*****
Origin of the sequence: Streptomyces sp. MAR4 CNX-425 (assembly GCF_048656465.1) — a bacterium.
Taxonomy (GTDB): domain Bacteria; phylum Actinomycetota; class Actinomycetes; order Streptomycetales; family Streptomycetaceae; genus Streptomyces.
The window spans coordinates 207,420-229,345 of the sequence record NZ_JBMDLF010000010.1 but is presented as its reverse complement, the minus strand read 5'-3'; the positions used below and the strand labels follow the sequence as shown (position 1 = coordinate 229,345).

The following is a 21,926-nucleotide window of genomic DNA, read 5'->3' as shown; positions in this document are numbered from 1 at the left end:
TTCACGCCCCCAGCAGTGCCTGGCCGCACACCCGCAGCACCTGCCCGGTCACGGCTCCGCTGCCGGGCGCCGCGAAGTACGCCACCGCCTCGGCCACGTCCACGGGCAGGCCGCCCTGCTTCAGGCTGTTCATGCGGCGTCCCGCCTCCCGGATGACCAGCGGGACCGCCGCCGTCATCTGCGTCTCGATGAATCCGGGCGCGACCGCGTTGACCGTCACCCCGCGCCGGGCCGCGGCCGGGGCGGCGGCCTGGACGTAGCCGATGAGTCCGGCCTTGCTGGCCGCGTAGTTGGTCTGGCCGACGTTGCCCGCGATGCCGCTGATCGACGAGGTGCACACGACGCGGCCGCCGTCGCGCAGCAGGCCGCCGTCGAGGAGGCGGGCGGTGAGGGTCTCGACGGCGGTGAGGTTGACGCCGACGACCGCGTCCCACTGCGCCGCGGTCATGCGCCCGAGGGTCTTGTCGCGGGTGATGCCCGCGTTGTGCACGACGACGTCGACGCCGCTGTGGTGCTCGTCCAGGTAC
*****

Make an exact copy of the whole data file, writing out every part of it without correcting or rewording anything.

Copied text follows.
Origin of the sequence: Streptomyces sp. MAR4 CNX-425 (assembly GCF_048656465.1) — a bacterium.
Taxonomy (GTDB): domain Bacteria; phylum Actinomycetota; class Actinomycetes; order Streptomycetales; family Streptomycetaceae; genus Streptomyces.
The window spans coordinates 207,420-229,345 of the sequence record NZ_JBMDLF010000010.1 but is presented as its reverse complement, the minus strand read 5'-3'; the positions used below and the strand labels follow the sequence as shown (position 1 = coordinate 229,345).

The following is a 21,926-nucleotide window of genomic DNA, read 5'->3' as shown; positions in this document are numbered from 1 at the left end:
TTCACGCCCCCAGCAGTGCCTGGCCGCACACCCGCAGCACCTGCCCGGTCACGGCTCCGCTGCCGGGCGCCGCGAAGTACGCCACCGCCTCGGCCACGTCCACGGGCAGGCCGCCCTGCTTCAGGCTGTTCATGCGGCGTCCCGCCTCCCGGATGACCAGCGGGACCGCCGCCGTCATCTGCGTCTCGATGAATCCGGGCGCGACCGCGTTGACCGTCACCCCGCGCCGGGCCGCGGCCGGGGCGGCGGCCTGGACGTAGCCGATGAGTCCGGCCTTGCTGGCCGCGTAGTTGGTCTGGCCGACGTTGCCCGCGATGCCGCTGATCGACGAGGTGCACACGACGCGGCCGCCGTCGCGCAGCAGGCCGCCGTCGAGGAGGCGGGCGGTGAGGGTCTCGACGGCGGTGAGGTTGACGCCGACGACCGCGTCCCACTGCGCCGCGGTCATGCGCCCGAGGGTCTTGTCGCGGGTGATGCCCGCGTTGTGCACGACGACGTCGACGCCGCTGTGGTGCTCGTCCAGGTAC